By Mark Miazga
It’s January 6th and many people are celebrating epiphanies today. In keeping with this theme, I’m sharing with you a life-changing discovery I made in my own classroom: a teaching epiphany.
I teach at a large urban public high school in Baltimore City, and, like many large public high schools, we find ourselves placed under a microscope that examines our students’ scores on externally assessed tests and puts them all over the front page of the newspaper.
My district, my superintendent, and my principal all feel pressure to showcase strong test scores, and, of course, as a classroom instructor, I feel this pressure too. Indeed, my annual evaluation and salary are partially tied to how well my students perform on standardized tests.
Because of this, a few years ago, I began the process of pushing away some of my “fun” activities in class. No more, for example, putting Friar Lawrence on trial in my 9th grade classroom for the deaths of Romeo and Juliet, or acting out all of August Wilson’s Fences in class. There just wasn’t enough time for these “extra and fun” activities anymore; there was too much to do, too many assessments for which to prepare.
But attending the 2008 Teaching Shakespeare Institute at the Folger Shakespeare Library began a shift for me. The institute helped me integrate performance into my classroom in ways that made sense. Afterwards, we weren’t just getting up and acting out scenes from the play anymore; students were engaging in the language and making decisions. Performance began to feel like a component of a well-rounded English classroom.
However, it still took me a couple of years before my true epiphany really hit: it’s that this use of performance wasn’t just a component to a successful English classroom; it could be the major summative assessment for units and is excellent preparation for high stakes tests such as the SAT, AP, IB, and PARCC (Common Core) exams.
Our students, like many, have tended to struggle with difficult reading passages on these rigorous external exams. So assigning students to perform a monologue from Shakespeare, with language just as rigorous as reading passages on the SAT or AP/IB exams, compels them to analyze how the tone is created, to explore the figurative language, to consider diction, and to evaluate the creation and motivation of a character. Performance is understanding, and dissecting the language of a short passage enough to perform it is absolute preparation for high-stakes tests.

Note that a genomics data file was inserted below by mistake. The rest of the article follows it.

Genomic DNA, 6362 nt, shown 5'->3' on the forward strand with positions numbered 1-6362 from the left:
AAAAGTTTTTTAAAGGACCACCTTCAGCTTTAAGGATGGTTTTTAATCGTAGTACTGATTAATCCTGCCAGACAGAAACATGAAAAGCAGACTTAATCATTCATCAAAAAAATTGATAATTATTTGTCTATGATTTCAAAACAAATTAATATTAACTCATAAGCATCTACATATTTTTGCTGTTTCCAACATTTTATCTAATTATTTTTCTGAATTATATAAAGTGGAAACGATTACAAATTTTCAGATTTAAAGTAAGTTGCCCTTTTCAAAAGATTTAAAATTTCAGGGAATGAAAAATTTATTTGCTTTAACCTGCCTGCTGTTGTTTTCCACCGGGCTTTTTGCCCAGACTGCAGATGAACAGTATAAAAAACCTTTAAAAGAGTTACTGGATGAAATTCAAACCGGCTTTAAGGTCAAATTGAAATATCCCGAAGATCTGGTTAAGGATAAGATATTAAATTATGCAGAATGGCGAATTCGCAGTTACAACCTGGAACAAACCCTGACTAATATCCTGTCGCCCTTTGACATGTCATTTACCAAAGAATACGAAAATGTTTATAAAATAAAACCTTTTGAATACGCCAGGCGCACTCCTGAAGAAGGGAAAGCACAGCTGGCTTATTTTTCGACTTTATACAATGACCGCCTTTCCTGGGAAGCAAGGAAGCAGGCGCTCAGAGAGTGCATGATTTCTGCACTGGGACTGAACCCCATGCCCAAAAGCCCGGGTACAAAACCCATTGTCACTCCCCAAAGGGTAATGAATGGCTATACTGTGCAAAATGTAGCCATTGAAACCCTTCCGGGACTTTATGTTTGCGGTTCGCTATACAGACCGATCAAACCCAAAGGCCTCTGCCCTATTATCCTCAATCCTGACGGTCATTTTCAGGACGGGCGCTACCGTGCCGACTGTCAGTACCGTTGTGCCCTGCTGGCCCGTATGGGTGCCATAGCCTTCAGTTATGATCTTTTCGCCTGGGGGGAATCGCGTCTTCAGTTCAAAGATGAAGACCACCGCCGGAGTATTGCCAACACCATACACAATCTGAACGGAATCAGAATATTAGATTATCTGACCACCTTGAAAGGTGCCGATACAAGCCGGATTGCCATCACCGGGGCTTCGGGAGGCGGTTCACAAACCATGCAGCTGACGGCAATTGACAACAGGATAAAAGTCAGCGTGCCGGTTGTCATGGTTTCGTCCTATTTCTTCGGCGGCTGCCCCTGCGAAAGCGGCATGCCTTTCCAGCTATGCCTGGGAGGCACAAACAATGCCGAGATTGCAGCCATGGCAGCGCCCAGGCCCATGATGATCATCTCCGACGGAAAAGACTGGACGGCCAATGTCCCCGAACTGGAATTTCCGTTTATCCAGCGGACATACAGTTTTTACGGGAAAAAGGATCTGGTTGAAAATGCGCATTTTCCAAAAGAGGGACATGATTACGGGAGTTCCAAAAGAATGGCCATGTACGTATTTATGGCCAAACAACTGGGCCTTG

And I make the assessment high-stakes in my classroom, too, which I think helps make it a true preparation for these external exams. I have students memorize the monologue, and introduce it to the class with an analysis of Shakespeare’s language, acontextualization of the moment in the play, and then the performance of the monologue.
I do this with both 9th graders who have taken no external tests in high school yet, as well as 12th graders who are set to take the IB exam in May. Sometimes, I will assign this in groups, and, occasionally, will have students write an essay describing their choices. But, in all cases, I’m firm in my belief that this sort of performance assessment — which early in my career, I thought of as “fun and extra” and didn’t prioritize – is the best preparation possible for these high-stakes assessments that our students are challenged with year after year in high school.
Mark Miazga is in his 14th year teaching English and coaching baseball at Baltimore City College High School. He teaches in both the Diploma and Middle Years Programs within the International Baccalaureate and is an IB Examiner. A recipient of the Milken Educator Award in 2014, Mr. Miazga is also a National Board Certified Teacher, a 2008 Teaching Shakespeare Institute scholar, and a 2013 Steinbeck Institute Scholar. He blogs about education matters (and more) at Epiphany in Baltimore (http://epiphanyinbmore.blogspot.com).